Oct. 4 (Bloomberg) -- Italian government bonds rose, extending a weekly advance, on optimism the nation’s coalition government is stabilizing after Prime Minister Enrico Letta won a confidence vote in parliament this week.
Italy’s 10-year securities climbed for the third time in four days as Letta’s victory averted the risk of holding another election. Portuguese bonds rose for a second day after the nation passed the eighth and ninth reviews of its aid plan. German bonds slid with Treasuries amid speculation U.S. lawmakers will resolve a standoff over the nation’s budget, damping demand for the safest assets. Spanish debt also gained.
“We’re probably in the best shape that we’ve been in for Italian politics in a long time,” Jim McCormick, head of asset-allocation research at Barclays Plc in London, said on Bloomberg Television’s “On the Move” with Mark Barton. “You play Italy week by week, month by month, this has been a good week. Our strategists think you can still be long peripheral debt in this market,” referring to a bet the securities of Europe’s most-indebted nations will rise.
Italy’s 10-year yield fell six basis points, or 0.06 percentage point, to 4.31 percent at 4:18 p.m. London time. The 4.5 percent bond due in March 2024 rose 0.48, or 4.80 euros per 1,000-euro ($1,360) face amount, to 101.92. The yield on the securities has dropped 25 basis points this week
Letta’s five-month-old coalition won support from 235 of the Senate’s 321 lawmakers on Oct. 2 as former premier Silvio Berlusconi backtracked on his pledge to bring down the government. Berlusconi’s future in politics hangs in the balance today after a senate panel recommended his expulsion from the upper house following an August tax-fraud conviction. The matter will now be put before the Senate for a final vote.
Portugal’s government yesterday raised its 2014 growth forecast to 0.8 percent from 0.6 percent, while keeping its deficit targets unchanged as it attempts to exit its bailout program. The nation is trying to regain full access to debt markets with the end of the 78 billion-euro rescue plan approaching in June 2014.
“There are early signs of a recovery in economic activity,” the International Monetary Fund said yesterday in a joint statement with the European Commission and European Central Bank.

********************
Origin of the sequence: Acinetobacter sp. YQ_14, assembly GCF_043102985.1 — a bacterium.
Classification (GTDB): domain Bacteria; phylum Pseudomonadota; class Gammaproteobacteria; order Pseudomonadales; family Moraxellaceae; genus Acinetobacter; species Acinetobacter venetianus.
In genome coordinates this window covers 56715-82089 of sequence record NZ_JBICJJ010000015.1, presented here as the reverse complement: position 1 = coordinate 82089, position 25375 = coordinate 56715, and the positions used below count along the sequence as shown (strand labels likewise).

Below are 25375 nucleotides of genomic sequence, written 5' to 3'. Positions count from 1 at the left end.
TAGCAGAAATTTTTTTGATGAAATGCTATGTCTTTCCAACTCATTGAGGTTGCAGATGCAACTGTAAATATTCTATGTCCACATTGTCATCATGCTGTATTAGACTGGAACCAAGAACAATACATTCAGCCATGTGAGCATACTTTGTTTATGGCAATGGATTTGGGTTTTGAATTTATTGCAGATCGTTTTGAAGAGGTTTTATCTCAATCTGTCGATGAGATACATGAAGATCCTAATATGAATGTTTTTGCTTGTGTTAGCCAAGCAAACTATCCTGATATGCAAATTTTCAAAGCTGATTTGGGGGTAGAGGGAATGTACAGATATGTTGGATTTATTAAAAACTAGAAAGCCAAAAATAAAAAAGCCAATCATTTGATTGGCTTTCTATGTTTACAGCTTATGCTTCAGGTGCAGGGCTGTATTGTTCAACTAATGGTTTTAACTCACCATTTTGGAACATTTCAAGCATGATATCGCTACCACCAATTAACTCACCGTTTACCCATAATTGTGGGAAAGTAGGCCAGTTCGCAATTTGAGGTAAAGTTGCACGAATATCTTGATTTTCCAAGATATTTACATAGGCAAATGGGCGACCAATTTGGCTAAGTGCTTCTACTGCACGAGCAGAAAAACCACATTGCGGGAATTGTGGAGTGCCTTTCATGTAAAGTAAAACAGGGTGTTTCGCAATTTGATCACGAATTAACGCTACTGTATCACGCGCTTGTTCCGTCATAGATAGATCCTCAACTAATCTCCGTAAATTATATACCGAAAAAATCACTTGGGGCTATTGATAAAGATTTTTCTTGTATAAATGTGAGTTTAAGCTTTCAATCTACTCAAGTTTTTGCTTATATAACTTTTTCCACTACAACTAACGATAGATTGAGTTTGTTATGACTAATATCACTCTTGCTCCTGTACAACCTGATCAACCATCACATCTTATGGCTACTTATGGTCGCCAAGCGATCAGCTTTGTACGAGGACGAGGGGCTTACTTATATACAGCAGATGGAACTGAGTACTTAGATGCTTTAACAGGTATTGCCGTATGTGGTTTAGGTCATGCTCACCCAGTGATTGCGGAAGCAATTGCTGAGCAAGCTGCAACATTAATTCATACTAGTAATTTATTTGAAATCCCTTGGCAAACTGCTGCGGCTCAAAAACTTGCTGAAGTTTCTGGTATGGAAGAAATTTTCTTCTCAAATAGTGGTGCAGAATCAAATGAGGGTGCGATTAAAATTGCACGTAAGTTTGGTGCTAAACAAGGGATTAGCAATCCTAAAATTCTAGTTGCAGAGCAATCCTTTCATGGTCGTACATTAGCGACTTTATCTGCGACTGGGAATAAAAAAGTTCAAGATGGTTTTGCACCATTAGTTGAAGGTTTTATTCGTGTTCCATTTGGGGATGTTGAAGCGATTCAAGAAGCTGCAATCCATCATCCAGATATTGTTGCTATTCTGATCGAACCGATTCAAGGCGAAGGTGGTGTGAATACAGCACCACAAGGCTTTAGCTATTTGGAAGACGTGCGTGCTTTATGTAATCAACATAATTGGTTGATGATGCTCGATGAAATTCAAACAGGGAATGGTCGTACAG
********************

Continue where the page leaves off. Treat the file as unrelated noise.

The yield on Portugal’s 10-year bonds dropped 20 basis points to 6.41 percent after touching 6.39 percent, the lowest since Aug. 21. The rate on similar-maturity Spanish bonds fell three basis points to 4.22 percent.
German bonds declined for the fourth time in five days as Bill Gross of Pacific Investment Management Co. and BlackRock Inc.’s Larry Fink said the U.S. debt standoff will be resolved soon, limiting damage to the economy.
The benchmark 10-year bund yield rose four basis points to 1.83 percent. The yield on 10-year U.S. notes climbed three basis points to 2.64 percent.
Volatility on Portuguese bonds was the highest in euro-area markets today, followed by those of Finland and Italy, according to measures of 10-year debt, the yield spread between two- and 10-year securities, and credit-default swaps.
An Oct. 10 report will show Italy’s industrial production rose 0.6 percent in August compared with a 1.1 percent decline in July, according to the median of economist estimates in a Bloomberg News survey. The nation plans to auction bonds the following day.
Italian securities returned 4.7 percent this year through yesterday, according to Bloomberg World Bond Indexes. Spain’s rose 9.5 percent and Germany’s advanced 1.6 percent.
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